UK car production last year plummeted to lowest levels since 1956

  • UK car factories churned out 859,575 cars last year – 61,000 less than 2020 and 34 per cent down on 2019
  • Semi-conductors, closure of Honda factory and Covid-related issues were to blame
  • Despite miserable year, there is optimism, says SMMT chief

Time 7:36 am, January 27, 2022

UK new car production in 2021 last year slumped to its lowest levels since 1956, new figures show.

Data from the Society of Motor Manufacturers and Traders (SMMT) showed output dropped by 6.7 per cent to 859,575 – over 61,000 less than 2020 and a fall of 34 per cent compared to 2019.

The SMMT said issues such as the shortage of semi-conductors, the closure of Honda’s Swindon factory, Covid-related issues like staff shortages and border controls following Brexit had all affected carmakers.

Factories had to reduce or pause production as they waited for parts hit by the global pandemic.

High energy costs are a growing problem for the industry, SMMT chief executive Mike Hawes warned.

He said there were grounds for optimism in 2022, with potential £4.9bn of investment announced, the highest since 2013, and annual production forecast to begin recovering to over one million.

The new data showed factories built a record number of battery electric (BEV), plug-in hybrid (PHEV) and hybrid electric vehicles (HEV) last year, with almost a quarter of a million of these zero and ultra-low emission vehicles leaving production lines, representing more than one in four of all cars made.

Four out of five new cars were shipped overseas, with the European Union being the biggest market at 55 per cent, followed by the United States.

The SMMT said a significant proportion of announced investments was in support of electrified vehicles, with the expansion of existing facilities in the north-east and the proposed development of a new battery gigafactory in the West Midlands.

Hawes said there was consumer demand for new cars, adding: ‘2021 was another incredibly difficult year for UK car manufacturing, one of the worst since the Second World War which lays bare the exposure of the sector to structural and, especially, Covid-related impacts.

‘Despite this miserable year, there is optimism. With Brexit uncertainty largely overcome, investments have been unleashed, most of which will help transform the sector to its zero-emission future.

‘This is a vote of global confidence in the UK but must be matched by a commitment to our long-term competitiveness, support for the supply chain in overcoming parts shortages, help with skills and training and, most urgently, measures to mitigate the escalating energy costs which are threatening viability.’

The SMMT added that the latest independent production outlook for 2022 forecasts UK car production to increase to more than one million units, representing a near 20 per cent increase on the 2021 total, and could reach 1.1m in 2025, with further growth beyond.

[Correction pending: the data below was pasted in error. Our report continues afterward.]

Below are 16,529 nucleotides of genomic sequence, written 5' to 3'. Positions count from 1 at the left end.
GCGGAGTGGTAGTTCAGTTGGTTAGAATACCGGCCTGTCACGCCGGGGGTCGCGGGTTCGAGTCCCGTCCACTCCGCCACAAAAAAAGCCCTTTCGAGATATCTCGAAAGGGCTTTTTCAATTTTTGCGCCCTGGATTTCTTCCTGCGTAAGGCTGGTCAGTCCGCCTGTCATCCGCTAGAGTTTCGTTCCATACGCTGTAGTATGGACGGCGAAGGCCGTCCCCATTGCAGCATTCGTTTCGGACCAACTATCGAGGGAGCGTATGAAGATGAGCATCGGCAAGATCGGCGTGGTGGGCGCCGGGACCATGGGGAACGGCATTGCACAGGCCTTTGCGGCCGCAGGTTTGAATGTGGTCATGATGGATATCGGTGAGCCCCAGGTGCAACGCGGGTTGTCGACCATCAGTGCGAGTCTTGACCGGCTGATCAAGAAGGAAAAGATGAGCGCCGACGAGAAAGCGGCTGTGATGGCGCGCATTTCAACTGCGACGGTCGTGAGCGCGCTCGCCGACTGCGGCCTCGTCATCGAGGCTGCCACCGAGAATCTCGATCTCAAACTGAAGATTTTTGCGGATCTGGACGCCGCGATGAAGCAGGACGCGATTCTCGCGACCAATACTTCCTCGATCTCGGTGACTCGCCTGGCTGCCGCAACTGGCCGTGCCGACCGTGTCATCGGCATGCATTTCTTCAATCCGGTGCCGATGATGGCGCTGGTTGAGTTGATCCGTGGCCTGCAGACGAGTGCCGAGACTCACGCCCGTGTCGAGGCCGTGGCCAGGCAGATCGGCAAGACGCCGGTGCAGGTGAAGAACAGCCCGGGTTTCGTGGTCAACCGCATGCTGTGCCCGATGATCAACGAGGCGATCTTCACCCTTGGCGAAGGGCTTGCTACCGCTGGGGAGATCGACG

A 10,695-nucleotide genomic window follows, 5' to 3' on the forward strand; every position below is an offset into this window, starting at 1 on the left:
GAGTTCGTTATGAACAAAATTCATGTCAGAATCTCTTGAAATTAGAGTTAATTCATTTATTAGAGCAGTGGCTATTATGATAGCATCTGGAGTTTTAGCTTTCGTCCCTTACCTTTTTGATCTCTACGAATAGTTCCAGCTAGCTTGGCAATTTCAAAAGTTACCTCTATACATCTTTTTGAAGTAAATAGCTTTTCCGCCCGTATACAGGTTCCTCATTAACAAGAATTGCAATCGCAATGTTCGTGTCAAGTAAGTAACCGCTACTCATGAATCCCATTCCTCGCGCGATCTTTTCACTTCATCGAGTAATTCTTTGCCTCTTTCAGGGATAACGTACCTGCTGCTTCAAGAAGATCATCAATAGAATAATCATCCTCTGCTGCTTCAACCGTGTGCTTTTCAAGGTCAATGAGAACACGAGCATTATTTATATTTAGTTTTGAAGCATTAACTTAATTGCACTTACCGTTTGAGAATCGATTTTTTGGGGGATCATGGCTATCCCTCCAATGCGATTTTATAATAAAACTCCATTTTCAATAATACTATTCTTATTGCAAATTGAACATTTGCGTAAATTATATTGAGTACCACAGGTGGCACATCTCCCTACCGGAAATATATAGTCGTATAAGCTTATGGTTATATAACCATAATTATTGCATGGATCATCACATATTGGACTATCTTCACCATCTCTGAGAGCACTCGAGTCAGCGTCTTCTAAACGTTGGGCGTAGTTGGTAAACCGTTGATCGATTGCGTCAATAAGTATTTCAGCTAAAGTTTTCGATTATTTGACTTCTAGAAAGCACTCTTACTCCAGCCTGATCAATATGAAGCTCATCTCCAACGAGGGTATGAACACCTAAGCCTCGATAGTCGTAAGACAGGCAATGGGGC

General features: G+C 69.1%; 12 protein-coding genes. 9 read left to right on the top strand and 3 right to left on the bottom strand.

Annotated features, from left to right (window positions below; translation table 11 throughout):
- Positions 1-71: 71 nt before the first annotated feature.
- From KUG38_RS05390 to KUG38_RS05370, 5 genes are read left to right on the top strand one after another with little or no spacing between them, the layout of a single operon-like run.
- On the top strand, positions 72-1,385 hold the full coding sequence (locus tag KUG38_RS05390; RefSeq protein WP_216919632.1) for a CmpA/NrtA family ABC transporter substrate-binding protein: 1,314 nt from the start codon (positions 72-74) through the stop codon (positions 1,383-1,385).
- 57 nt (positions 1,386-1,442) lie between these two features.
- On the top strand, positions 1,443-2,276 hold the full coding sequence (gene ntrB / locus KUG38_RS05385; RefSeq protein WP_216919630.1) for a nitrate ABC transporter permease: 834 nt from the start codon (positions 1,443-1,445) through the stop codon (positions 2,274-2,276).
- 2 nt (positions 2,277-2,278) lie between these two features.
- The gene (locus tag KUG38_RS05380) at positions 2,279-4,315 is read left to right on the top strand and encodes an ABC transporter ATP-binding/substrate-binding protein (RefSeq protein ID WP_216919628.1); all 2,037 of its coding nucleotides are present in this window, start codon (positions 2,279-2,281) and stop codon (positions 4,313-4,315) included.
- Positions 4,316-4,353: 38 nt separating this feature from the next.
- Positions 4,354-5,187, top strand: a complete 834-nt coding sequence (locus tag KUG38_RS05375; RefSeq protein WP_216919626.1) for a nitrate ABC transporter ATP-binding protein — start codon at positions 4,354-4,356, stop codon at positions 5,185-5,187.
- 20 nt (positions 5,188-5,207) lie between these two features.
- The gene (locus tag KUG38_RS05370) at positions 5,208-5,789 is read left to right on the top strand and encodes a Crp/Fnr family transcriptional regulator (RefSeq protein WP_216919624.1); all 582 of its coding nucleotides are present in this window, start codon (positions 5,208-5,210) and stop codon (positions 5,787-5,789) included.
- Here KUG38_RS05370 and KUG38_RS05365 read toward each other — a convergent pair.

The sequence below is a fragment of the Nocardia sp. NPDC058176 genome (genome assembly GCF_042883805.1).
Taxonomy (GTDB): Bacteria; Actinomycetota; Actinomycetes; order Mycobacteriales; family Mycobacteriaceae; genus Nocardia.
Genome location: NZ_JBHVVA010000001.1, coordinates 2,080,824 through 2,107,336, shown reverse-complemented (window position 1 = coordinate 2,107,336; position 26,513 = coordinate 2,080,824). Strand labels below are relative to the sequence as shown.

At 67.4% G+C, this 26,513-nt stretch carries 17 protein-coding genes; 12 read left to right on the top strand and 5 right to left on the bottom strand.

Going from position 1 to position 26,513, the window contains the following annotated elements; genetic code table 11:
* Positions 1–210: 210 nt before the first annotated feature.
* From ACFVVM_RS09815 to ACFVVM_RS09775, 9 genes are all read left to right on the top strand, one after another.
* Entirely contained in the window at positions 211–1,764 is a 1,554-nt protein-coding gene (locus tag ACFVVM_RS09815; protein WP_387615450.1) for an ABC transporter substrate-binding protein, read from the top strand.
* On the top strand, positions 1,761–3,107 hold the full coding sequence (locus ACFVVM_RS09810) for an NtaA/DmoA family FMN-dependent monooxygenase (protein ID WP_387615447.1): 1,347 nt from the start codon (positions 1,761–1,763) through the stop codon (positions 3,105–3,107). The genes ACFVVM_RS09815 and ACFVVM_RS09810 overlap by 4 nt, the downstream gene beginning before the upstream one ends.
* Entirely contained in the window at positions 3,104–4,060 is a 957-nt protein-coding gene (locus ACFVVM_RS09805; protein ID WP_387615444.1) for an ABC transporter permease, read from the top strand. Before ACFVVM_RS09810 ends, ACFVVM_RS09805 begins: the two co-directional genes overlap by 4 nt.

Richard Peberdy, UK head of automotive, at KPMG, said: ‘With supply shortages likely to continue into the second half of 2022, manufacturers are continuing to focus available components on higher margin models and markets.

‘This strategy is also helping to offset their rising cost of inflation, albeit the pressure to increase headline prices is building.

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‘In normal times, an increasing cost of living would threaten consumer demand, but given demand for both new and used vehicles is still outpacing supply, consumer appetite remains relatively strong.’

Jim Holder, editorial director, What Car?, said: ‘For all the upbeat talk of the pandemic becoming endemic, it is clear that the automotive industry’s challenges are far from over – and they look set to persist for some time yet, potentially stalling any economic recovery.

‘The UK automotive industry plays a critical part in the nation’s finances, in a good year contributing an estimated £80bn in turnover and £15bn in value to the economy, accounting for 13% of all exported good by value and directly and indirectly employing around 750,000 people. If it thrives, the UK thrives – and vice versa.’

Top 10 British-built exports in 2021

1. Mini

2. Toyota Corolla

3. Nissan Qashqai

Nissan Qashqai 2021

4. Honda Civic


5. Nissan Juke

6. Range Rover Sport

Range Rover Sport

7. Range Rover

Range Rover on the road

8. Range Rover Evoque

9. Mini Clubman

Dogs in the back of Mini Clubman

10. Range Rover Velar

Range Rover Velar P400e

James Batchelor's avatar

James – or Batch as he’s known – started at Car Dealer in 2010, first as the work experience boy, eventually becoming editor in 2013. He worked for Auto Express as editor-at-large and was the face of Carbuyer’s YouTube reviews. In 2020, he went freelance and now writes for a number of national titles and contributes regularly to Car Dealer. In October 2021 he became Car Dealer's associate editor.

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